Five hundred years ago, a cannonball changed the world! It was on May 20, 1521, that Ignatius of Loyola was wounded in battle, a cannonball shattering his knee. During his long period of rehabilitation, Ignatius read the only literature available to him: books on Jesus and the lives of the saints. Upon reflection, he realized he was fighting for the wrong army and fighting the wrong battles. He eventually laid down his sword and dedicated his life to Jesus Christ, later founding the Society of Jesus (the Jesuits) and writing the Spiritual Exercises, both of which have impacted the world significantly.
In commemoration of this extraordinary event, the Jesuits have declared an Ignatian Year beginning May 20, 2021, and lasting through the Feast of St. Ignatius on July 31, 2022. Throughout the year, numerous events will highlight the contributions of St. Ignatius and the Society of Jesus in their history of proclaiming the Good News and “setting the world on fire.”
Why does any of this matter to catechists? Permit me to offer the following reasons why catechists should care about the Ignatian Year.
- St. Ignatius himself was a catechist. He used to walk through the streets ringing a bell as a signal for children to gather around him for lessons.
- Ignatius cared greatly about education as is evidenced by the establishment of numerous schools and universities under the auspices of the Jesuits. Religious education was and is always at the heart of Jesuit education.
- Ignatius taught a catechetical methodology summed up in the phrase, “Enter through their door, but be sure to leave through your door,” meaning that a catechist needs to understand and enter into the world of his/her audience before leading them to a deeper understanding of the Gospel as it relates to that world.
- Ignatian spirituality is indispensable when it comes to effective faith formation. Today, more than ever, catechists seek to deepen the spiritual lives of those they teach, emphasizing transformation and not just information.
- Ignatius taught the Daily Examen prayer, which has become an integral part of many catechists’ lessons.
- Ignatius refined and perfected the notion of guided reflections or meditations, which enable people young and old to use all of their senses and imagination to enter into deep conversations with Jesus and to reflect on the Gospel more deeply.
- Ignatian spirituality is a spirituality that seeks justice—a concept that is crucial for faith formation, lest our faith be reduced to empty words.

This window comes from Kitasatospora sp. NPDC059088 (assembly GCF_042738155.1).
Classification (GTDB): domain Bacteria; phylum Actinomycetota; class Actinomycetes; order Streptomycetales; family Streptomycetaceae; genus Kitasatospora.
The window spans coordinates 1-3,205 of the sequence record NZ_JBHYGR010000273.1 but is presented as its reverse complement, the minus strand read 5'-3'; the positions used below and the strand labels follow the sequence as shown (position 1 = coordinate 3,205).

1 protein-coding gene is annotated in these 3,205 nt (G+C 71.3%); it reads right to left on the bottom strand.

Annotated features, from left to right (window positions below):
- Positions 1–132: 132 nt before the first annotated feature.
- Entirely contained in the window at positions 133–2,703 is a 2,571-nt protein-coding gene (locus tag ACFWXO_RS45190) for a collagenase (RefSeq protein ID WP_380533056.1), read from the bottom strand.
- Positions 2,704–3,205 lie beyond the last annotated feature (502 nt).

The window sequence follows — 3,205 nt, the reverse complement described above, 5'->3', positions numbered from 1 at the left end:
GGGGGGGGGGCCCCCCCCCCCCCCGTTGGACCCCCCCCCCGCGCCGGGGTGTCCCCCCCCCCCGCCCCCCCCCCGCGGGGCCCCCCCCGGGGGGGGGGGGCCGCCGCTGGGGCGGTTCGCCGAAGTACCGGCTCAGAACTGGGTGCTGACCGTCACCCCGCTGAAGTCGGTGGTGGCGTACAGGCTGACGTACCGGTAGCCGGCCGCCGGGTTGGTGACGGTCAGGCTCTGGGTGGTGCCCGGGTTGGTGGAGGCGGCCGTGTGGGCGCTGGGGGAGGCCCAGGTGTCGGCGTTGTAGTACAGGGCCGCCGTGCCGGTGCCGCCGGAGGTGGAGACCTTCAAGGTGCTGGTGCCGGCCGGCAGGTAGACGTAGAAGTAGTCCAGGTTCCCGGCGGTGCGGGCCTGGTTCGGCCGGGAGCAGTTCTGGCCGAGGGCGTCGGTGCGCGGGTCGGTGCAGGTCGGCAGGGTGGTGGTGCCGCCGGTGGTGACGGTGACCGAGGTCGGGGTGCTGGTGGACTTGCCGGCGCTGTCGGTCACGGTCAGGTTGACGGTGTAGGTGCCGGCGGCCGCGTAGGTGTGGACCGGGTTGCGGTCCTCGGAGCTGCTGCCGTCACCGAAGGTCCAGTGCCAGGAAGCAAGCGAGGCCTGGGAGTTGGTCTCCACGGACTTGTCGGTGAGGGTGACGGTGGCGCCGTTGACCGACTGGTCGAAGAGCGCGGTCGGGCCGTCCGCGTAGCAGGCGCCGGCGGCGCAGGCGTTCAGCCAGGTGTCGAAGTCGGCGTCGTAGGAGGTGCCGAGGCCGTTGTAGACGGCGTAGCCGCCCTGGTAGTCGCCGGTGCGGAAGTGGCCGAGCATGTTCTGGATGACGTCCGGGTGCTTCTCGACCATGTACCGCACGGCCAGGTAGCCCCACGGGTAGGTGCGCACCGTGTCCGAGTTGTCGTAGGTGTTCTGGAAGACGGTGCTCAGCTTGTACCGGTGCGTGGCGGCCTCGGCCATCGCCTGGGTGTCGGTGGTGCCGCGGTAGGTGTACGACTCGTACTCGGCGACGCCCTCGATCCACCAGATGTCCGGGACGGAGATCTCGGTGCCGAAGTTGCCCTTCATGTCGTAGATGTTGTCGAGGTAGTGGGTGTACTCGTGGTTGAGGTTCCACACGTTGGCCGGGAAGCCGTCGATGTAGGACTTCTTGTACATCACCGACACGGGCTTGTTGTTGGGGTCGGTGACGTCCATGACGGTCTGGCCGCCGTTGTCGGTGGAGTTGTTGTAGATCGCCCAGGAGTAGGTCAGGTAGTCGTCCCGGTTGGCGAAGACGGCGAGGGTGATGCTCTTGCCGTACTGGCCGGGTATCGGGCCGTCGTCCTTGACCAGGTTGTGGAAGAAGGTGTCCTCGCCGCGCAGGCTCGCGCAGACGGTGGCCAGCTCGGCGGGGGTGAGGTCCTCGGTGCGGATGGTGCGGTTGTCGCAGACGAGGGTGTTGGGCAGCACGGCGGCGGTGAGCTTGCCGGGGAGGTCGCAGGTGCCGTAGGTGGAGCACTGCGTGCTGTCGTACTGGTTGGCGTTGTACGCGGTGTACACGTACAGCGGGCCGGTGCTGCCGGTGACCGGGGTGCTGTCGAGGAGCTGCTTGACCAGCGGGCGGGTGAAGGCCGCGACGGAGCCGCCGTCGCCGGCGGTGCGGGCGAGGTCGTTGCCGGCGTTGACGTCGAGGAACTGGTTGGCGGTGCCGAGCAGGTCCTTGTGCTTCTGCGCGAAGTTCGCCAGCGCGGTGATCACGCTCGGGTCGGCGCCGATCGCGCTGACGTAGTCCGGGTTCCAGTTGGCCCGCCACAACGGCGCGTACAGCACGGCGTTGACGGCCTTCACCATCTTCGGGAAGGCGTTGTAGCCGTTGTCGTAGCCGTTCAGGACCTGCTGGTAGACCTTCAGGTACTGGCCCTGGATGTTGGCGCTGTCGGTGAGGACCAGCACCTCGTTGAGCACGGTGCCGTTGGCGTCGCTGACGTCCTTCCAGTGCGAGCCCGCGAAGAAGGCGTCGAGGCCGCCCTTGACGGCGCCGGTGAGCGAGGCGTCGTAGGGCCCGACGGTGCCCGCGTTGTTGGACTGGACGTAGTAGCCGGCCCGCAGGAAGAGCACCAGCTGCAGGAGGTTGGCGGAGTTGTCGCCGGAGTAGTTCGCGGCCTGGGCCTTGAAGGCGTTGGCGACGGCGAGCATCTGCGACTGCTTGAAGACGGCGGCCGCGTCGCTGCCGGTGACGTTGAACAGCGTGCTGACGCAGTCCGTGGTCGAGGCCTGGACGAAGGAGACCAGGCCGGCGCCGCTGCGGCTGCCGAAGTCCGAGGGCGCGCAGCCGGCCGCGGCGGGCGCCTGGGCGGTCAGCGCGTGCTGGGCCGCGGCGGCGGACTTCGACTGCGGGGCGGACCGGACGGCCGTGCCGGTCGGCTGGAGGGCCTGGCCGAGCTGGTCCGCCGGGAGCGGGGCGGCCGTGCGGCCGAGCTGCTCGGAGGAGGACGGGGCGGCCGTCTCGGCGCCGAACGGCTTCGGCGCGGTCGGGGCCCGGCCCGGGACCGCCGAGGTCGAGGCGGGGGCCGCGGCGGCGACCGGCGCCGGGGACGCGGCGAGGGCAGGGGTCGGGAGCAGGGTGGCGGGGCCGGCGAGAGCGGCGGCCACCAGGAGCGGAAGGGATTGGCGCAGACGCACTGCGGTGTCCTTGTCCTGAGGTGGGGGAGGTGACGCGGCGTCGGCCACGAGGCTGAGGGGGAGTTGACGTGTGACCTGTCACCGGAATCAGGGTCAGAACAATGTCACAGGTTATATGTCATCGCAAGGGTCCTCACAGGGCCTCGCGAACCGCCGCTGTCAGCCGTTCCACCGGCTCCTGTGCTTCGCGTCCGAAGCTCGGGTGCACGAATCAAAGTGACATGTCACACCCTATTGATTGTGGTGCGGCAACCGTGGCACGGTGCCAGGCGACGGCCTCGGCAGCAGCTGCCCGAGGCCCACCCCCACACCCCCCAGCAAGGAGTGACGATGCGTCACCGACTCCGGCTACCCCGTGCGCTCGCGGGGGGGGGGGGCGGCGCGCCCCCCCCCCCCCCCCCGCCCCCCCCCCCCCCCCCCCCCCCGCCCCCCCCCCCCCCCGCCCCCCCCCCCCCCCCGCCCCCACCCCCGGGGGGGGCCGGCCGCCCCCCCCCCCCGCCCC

- Ignatian spirituality promotes the notions of cura personalis (care for the individual person) and living as a “person for others,” which is essentially the mindset that catechists seek to instill in those they teach.
- Ignatius promoted the notion of magis (translated as “more”), a mindset that seeks to rise above expectations and strive for “more,” for others and for God. Catechists seek to encourage others to serve as a lasting part of something greater than themselves.
- The concept of finding God in all things, which is at the heart of Ignatian spirituality, captures what catechists seek to instill in all learners and is even the name of one of the most-loved catechetical programs in the United States. We learn to see every part of life—from success to adversity—as a lesson from God, and we are never far from the opportunity to realize the gifts we are given.
- The Ignatian motto of Ad majorem Dei gloriam (“For the Greater Glory of God”) serves as the inspiration for why catechists do what they do year in and year out!
What other reasons can you think of for why catechists should care about the Ignatian Year?
Thank you for this beautiful article about Saint Ignatius. I love how he went through the streets ringing the bell. I have chimes that I am thinking I will use over a PA system to begin a prayer with our sessions next year. I love the 4th bullet, transformation not information. I may weave that into a goal or slogan for us next year! You are inspiring transformation in me as a leader!
Thanks Sharon! Ring those chimes! 😉
Great list. Thanks! Sharing with our catechists now!
At the end of every class, my 1st graders and I pray
All I do and all I say
In my work and in my play
All I think and feel this day
Will be for the greater glory of God.
It’s a reminder for them throughout the coming week. I have a postcard with this on it, ready to send them when class is through for the year as a summer reminder! 🙂
Awesome, Kathleen! Thanks for sharing!